More Than 46,000 Pages of Kagan’s Clinton-Era Memos Released to the Public
Political reporters in Washington are preparing for a late night at work sifting through the National Archives’ just-released trove of memos and correspondence written by Supreme Court nominee Elena Kagan. The document release — available for public consumption here — is estimated to encompass about 46,500 pages, dating back to Kagan’s stint as deputy director of the Clinton administration’s Domestic Policy Council.
Today’s Kagan files are broken up with headings sure to appeal to GOP lawmakers and aides eagerly awaiting a “smoking gun”-type revelation that could complicate her upcoming confirmation hearings. More than a dozen bundles of files deal with abortion, and another half-dozen touch on gun ownership issues.
But at least one Senate Republican didn’t need to wait for this afternoon’s Kagan documents to draw his own conclusions.
In a morning statement, Judiciary Committee ranking member Jeff Sessions (R-Ala.) said the nominee’s memos from her clerkship under the late Supreme Court Justice Thurgood Marshall reflect “a leftist philosophy and an approach to the law that seems more concerned with achieving a desired social result than fairly following the Constitution.”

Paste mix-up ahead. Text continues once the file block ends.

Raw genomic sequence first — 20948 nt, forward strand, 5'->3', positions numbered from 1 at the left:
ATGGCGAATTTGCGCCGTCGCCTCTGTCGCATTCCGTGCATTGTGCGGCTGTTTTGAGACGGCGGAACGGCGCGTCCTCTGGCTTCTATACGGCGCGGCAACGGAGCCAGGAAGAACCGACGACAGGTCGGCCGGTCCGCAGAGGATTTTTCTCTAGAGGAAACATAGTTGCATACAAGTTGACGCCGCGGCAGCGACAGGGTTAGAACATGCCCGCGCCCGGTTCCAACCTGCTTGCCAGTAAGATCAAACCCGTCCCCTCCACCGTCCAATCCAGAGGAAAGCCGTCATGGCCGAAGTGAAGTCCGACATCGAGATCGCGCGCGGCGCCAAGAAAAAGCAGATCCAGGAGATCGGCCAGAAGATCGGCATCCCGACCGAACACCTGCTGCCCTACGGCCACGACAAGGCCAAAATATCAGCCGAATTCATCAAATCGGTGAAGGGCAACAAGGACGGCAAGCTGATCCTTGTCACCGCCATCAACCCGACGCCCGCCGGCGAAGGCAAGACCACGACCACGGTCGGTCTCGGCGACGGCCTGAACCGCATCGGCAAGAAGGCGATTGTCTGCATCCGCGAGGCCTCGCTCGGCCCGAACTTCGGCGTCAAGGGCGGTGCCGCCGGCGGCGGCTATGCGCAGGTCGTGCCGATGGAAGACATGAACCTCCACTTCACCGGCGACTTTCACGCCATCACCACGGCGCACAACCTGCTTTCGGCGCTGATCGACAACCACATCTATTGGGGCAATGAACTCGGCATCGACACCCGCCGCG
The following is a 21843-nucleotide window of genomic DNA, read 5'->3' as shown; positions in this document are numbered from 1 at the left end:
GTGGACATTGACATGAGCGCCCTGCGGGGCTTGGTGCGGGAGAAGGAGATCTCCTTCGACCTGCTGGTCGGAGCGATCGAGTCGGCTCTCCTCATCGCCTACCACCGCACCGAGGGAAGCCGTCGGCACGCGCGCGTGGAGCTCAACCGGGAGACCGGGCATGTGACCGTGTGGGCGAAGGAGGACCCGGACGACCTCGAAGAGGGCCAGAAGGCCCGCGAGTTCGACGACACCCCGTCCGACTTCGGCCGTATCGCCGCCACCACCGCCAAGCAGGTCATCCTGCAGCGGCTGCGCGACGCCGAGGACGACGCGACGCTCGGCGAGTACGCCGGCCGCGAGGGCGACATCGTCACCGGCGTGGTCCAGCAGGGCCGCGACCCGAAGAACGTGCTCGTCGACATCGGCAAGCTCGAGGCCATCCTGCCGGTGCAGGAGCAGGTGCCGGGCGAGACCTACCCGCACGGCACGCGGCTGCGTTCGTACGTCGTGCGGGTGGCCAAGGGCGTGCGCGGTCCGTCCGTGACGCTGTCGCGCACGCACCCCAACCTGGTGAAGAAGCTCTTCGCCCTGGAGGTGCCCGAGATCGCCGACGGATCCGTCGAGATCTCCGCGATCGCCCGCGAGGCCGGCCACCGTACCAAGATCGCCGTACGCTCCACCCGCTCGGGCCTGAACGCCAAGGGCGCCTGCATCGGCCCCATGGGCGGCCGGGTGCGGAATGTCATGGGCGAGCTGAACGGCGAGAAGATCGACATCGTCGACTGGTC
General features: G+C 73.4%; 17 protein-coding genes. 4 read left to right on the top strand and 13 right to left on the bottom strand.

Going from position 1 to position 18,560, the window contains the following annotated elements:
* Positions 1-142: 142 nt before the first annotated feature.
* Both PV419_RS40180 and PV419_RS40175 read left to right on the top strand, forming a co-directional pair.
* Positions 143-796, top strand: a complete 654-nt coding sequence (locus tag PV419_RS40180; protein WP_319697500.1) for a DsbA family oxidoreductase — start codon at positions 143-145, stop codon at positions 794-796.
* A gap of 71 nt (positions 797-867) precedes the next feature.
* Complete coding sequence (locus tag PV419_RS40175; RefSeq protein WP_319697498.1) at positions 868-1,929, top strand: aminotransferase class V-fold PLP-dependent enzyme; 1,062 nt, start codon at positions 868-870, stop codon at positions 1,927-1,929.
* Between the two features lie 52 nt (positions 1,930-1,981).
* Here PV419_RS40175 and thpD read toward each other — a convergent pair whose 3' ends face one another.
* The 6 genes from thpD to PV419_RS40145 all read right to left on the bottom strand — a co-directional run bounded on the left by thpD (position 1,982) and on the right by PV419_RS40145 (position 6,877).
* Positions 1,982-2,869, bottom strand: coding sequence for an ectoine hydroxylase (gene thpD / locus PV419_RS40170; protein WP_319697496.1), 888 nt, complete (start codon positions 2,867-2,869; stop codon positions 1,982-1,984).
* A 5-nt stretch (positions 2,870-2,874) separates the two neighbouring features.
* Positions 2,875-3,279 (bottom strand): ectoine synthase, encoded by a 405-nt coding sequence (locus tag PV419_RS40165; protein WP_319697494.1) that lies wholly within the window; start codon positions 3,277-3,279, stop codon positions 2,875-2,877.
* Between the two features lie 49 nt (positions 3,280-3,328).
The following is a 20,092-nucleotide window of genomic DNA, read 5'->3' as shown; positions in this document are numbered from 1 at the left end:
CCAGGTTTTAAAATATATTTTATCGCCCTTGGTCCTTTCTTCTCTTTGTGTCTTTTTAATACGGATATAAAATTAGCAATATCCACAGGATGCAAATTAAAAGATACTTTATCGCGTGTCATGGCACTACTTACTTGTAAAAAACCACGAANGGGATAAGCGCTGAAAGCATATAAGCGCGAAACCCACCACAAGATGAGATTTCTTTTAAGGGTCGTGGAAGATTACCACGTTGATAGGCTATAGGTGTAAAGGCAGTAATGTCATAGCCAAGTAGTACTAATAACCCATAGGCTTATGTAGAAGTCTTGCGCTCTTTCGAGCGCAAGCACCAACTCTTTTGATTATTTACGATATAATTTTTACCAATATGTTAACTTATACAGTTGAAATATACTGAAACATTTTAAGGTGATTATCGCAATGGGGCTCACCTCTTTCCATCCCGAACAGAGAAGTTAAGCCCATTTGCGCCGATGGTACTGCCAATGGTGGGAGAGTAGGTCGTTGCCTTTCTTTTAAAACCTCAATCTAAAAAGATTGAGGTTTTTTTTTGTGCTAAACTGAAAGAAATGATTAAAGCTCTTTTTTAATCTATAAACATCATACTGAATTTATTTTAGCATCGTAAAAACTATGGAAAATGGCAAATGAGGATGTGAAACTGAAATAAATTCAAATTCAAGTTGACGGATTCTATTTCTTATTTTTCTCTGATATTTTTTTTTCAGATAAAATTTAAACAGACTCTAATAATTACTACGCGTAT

Ms. Kagan has never been a judge, and only briefly practiced law—spending far more time as a liberal advocate than a legal practitioner. Given this thin legal resume, her candid memos as a Supreme Court clerk arguably provide some of the best insight into how she would rule as a Supreme Court Justice. These troubling memos have to be carefully examined, and it is now doubly important that the White House fully produce the overdue documents from the Clinton Library in order to shed further light on the philosophy Ms. Kagan would bring to the bench.
It’s enough to make one wonder if Sessions, who requested Kagan’s Clinton-era files two weeks ago, knew what would come just hours after his statement was made. The Alabama Republican has vowed to hold up Kagan’s scheduled June 28 confirmation hearing in the Judiciary panel “unless the files were produced in time for senators to peruse them well in advance,” according to the AP.